Cas stared through the trees into the darkness, his body stiff like a hunting dog on point. “I don’t honestly know. My knowledge of purgatory is limited at best. Mostly it involves how to break in, not the opposite.” It was hard to make out his expression in the dark but Dean assumed it was ‘angrily guilty’. He swallowed. “The only methods I know of creatures escaping involve elements from the earthly plane, like when the Mother’s followers freed her.”
“And Sam ain’t sacrificing virgins into a volcano to get us out.” Or at least he better not be. Which meant they were on their own. Trapped in purgatory. Fuck.
All right. No use crying about it. If he and Cas were gonna survive being stuck in this hellhole until they figured a way out then Dean needed to know exactly how fucked they were. Time to prioritize. Injuries first, then inventory. The scratches on his palms from falling were negligible, barely worth noticing. They didn’t even hurt anymore, if they had at all. Cas seemed fine…ish so he turned out his pockets onto the mossy roots around him.
There was his lighter, a small bag of salt, a canteen of holy water (full), a canteen of whiskey (half full), extra ammo, and an extra crunchy hex bag. He also had his machete, a pistol, his backup bowie knife, and a squirt gun full of Borax though Cas had carried the majority of their supply and seemed to have lost it between Dick’s roman candle act and now. The machete was good; his best defense as long as he took care of it – not everything died by steel but a sharp edge worked to delay the inevitable every time. Everything else he had was finite. (And slightly damp. Purgatory was one humid place.) If he was getting all Castaway about it he had his watch, wallet, cell phone, coat, boots, shoelaces, two shirts, a pair of jeans, and his underwear. All of which could be shredded or torn apart if they needed to be.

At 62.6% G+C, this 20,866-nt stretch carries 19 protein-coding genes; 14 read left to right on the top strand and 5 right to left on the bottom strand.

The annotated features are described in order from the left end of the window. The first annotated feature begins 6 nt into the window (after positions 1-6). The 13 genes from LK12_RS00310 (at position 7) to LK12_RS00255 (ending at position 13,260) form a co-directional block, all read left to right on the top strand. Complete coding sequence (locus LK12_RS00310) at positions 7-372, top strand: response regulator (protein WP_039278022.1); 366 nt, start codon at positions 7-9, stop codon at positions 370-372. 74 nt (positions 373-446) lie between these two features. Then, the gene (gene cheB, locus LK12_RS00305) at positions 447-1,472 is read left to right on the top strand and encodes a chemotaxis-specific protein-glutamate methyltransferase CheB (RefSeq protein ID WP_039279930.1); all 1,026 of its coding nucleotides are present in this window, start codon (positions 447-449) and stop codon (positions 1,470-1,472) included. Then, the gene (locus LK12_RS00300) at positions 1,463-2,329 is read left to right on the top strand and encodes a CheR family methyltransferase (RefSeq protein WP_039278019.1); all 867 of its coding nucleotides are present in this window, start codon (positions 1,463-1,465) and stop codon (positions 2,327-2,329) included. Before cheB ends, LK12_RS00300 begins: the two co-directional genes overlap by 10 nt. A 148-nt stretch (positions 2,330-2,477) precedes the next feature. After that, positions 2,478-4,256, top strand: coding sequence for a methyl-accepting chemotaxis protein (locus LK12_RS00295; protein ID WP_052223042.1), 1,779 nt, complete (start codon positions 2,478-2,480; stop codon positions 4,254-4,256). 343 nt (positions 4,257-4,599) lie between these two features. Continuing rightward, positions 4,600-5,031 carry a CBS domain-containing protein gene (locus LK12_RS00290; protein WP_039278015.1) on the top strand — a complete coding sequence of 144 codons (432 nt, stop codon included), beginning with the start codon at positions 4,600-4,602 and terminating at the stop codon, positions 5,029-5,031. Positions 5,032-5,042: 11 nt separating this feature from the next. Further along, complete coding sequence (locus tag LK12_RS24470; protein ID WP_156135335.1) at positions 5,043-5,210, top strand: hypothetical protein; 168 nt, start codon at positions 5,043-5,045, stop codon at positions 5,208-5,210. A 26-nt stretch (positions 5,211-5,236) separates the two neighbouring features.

It wasn’t much of an arsenal but he’d been in worse situations. Granted, he’d been in Hell, too, literally, so his standards were pretty high for a survivalist. He glanced up to where Cas was feeling around, hands raised to hip level, fingers splayed like he was divining water.
Add to the inventory: one angel in a trench coat with questionable sanity. Fuck.
“Cas. How you holding up over there? Your mojo wasn’t working so well back in the clearing.”
Cas ignored him, staring intently at the ground.
“Cas.” He looked up, finally. Dean schooled his expression into something along the lines of ‘what the hell are you doing’ only politer. He hoped.
Cas frowned and looked back down. “There is a path here. I felt it snag against me when I first sought escape.”
Dean chewed on that one awhile, gnashing the anger between his teeth like gristle on a steak. (Surely Cas hadn’t planned on leaving Dean there to rot by himself, no matter what it might have looked like. Or what he’d just said.) It took him a minute to actually register what Cas was talking about. “Wait, there’s a what?”
“A path. Someone’s built a road.”
He stuffed the pitiful arsenal back into his pockets and joined Cas on the game trail. The night was still harsh around them, the full moon shining through the canopy enough to make out general shapes and the occasional surprisingly crisp detail. It was like every other Midwestern forest Dean’d ever hunted in except… more. More menacing, more… woodsy, he supposed. And running right through it, as far as he could see in the gloom, a small place in the underbrush where the grass had been pushed flat by passing bodies.